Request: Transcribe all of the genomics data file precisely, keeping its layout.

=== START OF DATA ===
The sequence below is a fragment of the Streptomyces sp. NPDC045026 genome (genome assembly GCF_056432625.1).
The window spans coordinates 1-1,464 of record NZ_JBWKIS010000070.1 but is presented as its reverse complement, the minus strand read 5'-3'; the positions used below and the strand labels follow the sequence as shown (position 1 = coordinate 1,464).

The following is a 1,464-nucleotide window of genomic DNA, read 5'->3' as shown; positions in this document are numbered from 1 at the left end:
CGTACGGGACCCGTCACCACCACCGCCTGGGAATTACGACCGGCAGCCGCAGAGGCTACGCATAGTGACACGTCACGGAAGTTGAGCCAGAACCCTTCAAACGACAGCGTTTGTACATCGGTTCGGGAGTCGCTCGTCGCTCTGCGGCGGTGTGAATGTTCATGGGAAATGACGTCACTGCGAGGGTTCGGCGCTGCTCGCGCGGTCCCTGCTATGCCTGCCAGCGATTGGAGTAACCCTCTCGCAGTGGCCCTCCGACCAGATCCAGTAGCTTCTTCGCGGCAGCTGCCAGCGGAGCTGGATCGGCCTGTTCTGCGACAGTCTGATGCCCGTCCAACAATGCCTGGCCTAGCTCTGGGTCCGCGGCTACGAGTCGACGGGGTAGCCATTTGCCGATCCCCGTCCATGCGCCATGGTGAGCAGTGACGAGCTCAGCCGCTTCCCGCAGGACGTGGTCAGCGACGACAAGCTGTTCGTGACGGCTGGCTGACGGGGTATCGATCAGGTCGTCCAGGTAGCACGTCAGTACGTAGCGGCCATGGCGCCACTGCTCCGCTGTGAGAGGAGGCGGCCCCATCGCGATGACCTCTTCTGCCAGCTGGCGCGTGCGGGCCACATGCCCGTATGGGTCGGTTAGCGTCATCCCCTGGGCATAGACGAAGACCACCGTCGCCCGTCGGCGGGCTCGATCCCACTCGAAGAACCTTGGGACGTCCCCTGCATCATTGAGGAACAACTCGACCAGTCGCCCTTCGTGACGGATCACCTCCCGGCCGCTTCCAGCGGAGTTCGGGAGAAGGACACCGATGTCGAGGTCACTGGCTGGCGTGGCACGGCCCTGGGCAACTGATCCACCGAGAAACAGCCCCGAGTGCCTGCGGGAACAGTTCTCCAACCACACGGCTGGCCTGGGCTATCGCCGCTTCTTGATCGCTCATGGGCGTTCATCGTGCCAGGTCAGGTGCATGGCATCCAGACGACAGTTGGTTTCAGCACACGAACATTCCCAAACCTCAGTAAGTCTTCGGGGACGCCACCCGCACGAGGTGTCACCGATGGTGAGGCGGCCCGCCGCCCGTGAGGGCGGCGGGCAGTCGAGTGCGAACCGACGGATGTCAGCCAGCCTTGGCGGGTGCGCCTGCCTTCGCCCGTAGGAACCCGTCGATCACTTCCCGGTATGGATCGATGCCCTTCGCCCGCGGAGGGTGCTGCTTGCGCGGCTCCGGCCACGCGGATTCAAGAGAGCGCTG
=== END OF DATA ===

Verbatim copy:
The sequence below is a fragment of the Streptomyces sp. NPDC045026 genome (genome assembly GCF_056432625.1).
The window spans coordinates 1-1,464 of record NZ_JBWKIS010000070.1 but is presented as its reverse complement, the minus strand read 5'-3'; the positions used below and the strand labels follow the sequence as shown (position 1 = coordinate 1,464).

The following is a 1,464-nucleotide window of genomic DNA, read 5'->3' as shown; positions in this document are numbered from 1 at the left end:
CGTACGGGACCCGTCACCACCACCGCCTGGGAATTACGACCGGCAGCCGCAGAGGCTACGCATAGTGACACGTCACGGAAGTTGAGCCAGAACCCTTCAAACGACAGCGTTTGTACATCGGTTCGGGAGTCGCTCGTCGCTCTGCGGCGGTGTGAATGTTCATGGGAAATGACGTCACTGCGAGGGTTCGGCGCTGCTCGCGCGGTCCCTGCTATGCCTGCCAGCGATTGGAGTAACCCTCTCGCAGTGGCCCTCCGACCAGATCCAGTAGCTTCTTCGCGGCAGCTGCCAGCGGAGCTGGATCGGCCTGTTCTGCGACAGTCTGATGCCCGTCCAACAATGCCTGGCCTAGCTCTGGGTCCGCGGCTACGAGTCGACGGGGTAGCCATTTGCCGATCCCCGTCCATGCGCCATGGTGAGCAGTGACGAGCTCAGCCGCTTCCCGCAGGACGTGGTCAGCGACGACAAGCTGTTCGTGACGGCTGGCTGACGGGGTATCGATCAGGTCGTCCAGGTAGCACGTCAGTACGTAGCGGCCATGGCGCCACTGCTCCGCTGTGAGAGGAGGCGGCCCCATCGCGATGACCTCTTCTGCCAGCTGGCGCGTGCGGGCCACATGCCCGTATGGGTCGGTTAGCGTCATCCCCTGGGCATAGACGAAGACCACCGTCGCCCGTCGGCGGGCTCGATCCCACTCGAAGAACCTTGGGACGTCCCCTGCATCATTGAGGAACAACTCGACCAGTCGCCCTTCGTGACGGATCACCTCCCGGCCGCTTCCAGCGGAGTTCGGGAGAAGGACACCGATGTCGAGGTCACTGGCTGGCGTGGCACGGCCCTGGGCAACTGATCCACCGAGAAACAGCCCCGAGTGCCTGCGGGAACAGTTCTCCAACCACACGGCTGGCCTGGGCTATCGCCGCTTCTTGATCGCTCATGGGCGTTCATCGTGCCAGGTCAGGTGCATGGCATCCAGACGACAGTTGGTTTCAGCACACGAACATTCCCAAACCTCAGTAAGTCTTCGGGGACGCCACCCGCACGAGGTGTCACCGATGGTGAGGCGGCCCGCCGCCCGTGAGGGCGGCGGGCAGTCGAGTGCGAACCGACGGATGTCAGCCAGCCTTGGCGGGTGCGCCTGCCTTCGCCCGTAGGAACCCGTCGATCACTTCCCGGTATGGATCGATGCCCTTCGCCCGCGGAGGGTGCTGCTTGCGCGGCTCCGGCCACGCGGATTCAAGAGAGCGCTG